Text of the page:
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About Best Coding style of c#

P: n/a
List<string> effectList = new List<string>();
effectList.Clear();
effectList = null;

using (List<string> effectList = new List<string>())
{
}

If there are so many calls, I should save as much memory as I can.

If I want to allocate & release some NOT "disposable" elements, is it
more preferable to do clear and null allocation after use?

or use it with using phrase?

or just leave it alone?

Of course I don't want to coding "disposable" library by my self.

Jun 17 '06 #1
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P: n/a
"kiplring" <ki********@hotmail.com> wrote:
List<string> effectList = new List<string>();
effectList.Clear();
effectList = null;
You don't need to call Clear() if you're going to null it out on the
next line.
using (List<string> effectList = new List<string>())
{
}
Note that this won't work. The nearest equivalent is:

---8<---
{
List<string> effectList = new List<string>()
}
--->8---

.... since List<T> doesn't implement IDisposable.
If there are so many calls, I should save as much memory as I can.

If I want to allocate & release some NOT "disposable" elements, is it
more preferable to do clear and null allocation after use?
If you have a long-lived frame on the stack, and it keeps a large chunk
of memory alive, then it makes sense to null it out. For example:

A() calls
B(), which loops and calls
C(), which loops and calls
D() which loops

where A() looks like:

A():
Allocate memory for a, which is big
Do stuff with a
B()
if (x)
Do stuff with a

Here, the stack frame for A() is going to last for a long time, and the
JIT compiler might not free up 'a' automatically if it can't figure out
'x'. If:

1) The object graph being pointed to by 'a' is big, as in a significant
fraction of your total memory usage, and
2) you know before calling B() that x will be false,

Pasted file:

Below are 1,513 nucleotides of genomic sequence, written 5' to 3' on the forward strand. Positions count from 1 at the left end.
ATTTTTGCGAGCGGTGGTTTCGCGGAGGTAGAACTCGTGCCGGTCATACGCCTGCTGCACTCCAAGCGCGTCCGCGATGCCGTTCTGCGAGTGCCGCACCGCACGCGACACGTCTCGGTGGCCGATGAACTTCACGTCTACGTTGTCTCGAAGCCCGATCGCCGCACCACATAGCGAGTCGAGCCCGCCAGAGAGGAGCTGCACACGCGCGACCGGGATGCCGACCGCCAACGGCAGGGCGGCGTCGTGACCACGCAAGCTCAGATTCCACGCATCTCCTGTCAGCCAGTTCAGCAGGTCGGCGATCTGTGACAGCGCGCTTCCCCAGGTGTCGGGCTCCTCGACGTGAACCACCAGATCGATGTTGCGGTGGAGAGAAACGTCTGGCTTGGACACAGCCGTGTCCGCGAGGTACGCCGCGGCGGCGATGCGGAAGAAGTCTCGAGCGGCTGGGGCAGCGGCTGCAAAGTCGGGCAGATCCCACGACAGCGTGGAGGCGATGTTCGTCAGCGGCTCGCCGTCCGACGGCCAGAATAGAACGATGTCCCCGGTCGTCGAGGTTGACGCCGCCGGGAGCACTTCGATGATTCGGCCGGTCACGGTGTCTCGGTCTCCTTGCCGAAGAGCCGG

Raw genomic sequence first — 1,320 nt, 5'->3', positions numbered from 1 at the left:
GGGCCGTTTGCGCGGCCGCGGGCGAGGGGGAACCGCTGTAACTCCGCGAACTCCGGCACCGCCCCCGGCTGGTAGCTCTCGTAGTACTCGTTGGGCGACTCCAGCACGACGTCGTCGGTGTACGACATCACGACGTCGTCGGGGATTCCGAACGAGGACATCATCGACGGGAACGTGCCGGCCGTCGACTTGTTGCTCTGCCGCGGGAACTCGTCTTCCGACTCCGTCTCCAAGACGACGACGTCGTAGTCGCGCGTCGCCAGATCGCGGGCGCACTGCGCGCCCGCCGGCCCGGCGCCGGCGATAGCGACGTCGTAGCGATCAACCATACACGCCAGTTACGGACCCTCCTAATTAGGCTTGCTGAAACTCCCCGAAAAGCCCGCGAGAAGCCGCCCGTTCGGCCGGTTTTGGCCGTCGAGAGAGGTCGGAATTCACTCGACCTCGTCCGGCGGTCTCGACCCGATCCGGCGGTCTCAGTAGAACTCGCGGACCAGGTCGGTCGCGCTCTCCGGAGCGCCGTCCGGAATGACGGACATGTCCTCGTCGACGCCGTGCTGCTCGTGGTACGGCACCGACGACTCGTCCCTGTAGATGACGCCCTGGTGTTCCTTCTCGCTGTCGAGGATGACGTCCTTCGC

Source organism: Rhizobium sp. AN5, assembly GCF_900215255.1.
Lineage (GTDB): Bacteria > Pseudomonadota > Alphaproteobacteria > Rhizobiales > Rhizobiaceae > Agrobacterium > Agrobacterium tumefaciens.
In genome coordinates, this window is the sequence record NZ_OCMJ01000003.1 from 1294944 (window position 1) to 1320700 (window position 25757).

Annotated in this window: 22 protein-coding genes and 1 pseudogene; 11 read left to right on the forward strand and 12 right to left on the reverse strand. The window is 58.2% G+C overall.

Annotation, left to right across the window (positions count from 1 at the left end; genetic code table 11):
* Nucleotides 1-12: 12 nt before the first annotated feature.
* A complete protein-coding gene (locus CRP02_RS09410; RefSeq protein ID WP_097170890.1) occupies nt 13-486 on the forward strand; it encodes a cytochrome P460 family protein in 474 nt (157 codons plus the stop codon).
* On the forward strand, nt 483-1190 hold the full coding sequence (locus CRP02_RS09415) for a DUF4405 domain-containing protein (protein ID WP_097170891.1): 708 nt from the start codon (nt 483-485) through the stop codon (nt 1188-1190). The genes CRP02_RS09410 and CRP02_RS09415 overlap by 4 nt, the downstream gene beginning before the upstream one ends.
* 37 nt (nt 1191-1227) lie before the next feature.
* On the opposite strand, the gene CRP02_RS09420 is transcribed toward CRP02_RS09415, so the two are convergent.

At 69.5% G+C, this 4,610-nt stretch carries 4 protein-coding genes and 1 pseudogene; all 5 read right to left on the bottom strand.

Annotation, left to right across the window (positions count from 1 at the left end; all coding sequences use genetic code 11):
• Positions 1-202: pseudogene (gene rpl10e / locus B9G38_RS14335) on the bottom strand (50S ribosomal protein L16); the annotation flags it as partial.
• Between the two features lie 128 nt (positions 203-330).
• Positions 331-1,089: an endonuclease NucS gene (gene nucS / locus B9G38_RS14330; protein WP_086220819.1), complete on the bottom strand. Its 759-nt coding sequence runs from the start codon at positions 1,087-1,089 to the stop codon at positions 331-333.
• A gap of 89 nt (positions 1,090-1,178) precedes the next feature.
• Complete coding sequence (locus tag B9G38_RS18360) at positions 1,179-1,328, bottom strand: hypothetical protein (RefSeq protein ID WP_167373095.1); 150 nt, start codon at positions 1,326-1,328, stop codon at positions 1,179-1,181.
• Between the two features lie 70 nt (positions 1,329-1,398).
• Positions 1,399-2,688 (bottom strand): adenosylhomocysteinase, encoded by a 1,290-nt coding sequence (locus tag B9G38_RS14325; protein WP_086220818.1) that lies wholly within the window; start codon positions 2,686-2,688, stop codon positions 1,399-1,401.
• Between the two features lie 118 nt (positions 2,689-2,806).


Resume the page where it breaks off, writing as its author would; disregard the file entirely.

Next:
3) it may be useful then to set 'a' to null.

The graph pointed to by 'a' won't be collected until the next GC. If the
only thread running is your thread, and the functions B, C and D don't
allocate memory or only allocate a little, chances are a GC won't even
happen.
or use it with using phrase?

or just leave it alone?


With respect to disposal, it's much more important to focus on actual OS
resources, such as FileStreams and the like. For most little bits of
memory, it isn't worth the trouble to worry about.

If you're concerned about these things, it's best to profile your
application. Write it in the most natural way, and profile it later.
That way, you build up experience that can help you tune things. You
don't need extra tools to profile memory usage. Performance Monitor can
tell you how much time is being spent in GC, to find out if memory
allocation is a speed hog. SOS (Google ".load sos") along with
"!dumpheap -stat", "!dumpheap -type <type>" and "!gcroot" can help track
down what kinds of objects are alive, and where they're being kept alive
from, if you find out that too much memory seems to be allocated.

In general, it isn't worth the effort to micromanage individual memory
allocations below the 80 KB limit. Above 80 KB, (i.e. the total size of
an individual allocation exceeds 80 KB, such as "new byte[100000]") the
chunks of memory are allocated from the large object heap and don't get
collected until gen2 collections. For this reason, it can make sense to
pool such large allocations.

-- Barry

--
http://barrkel.blogspot.com/
Jun 17 '06 #2

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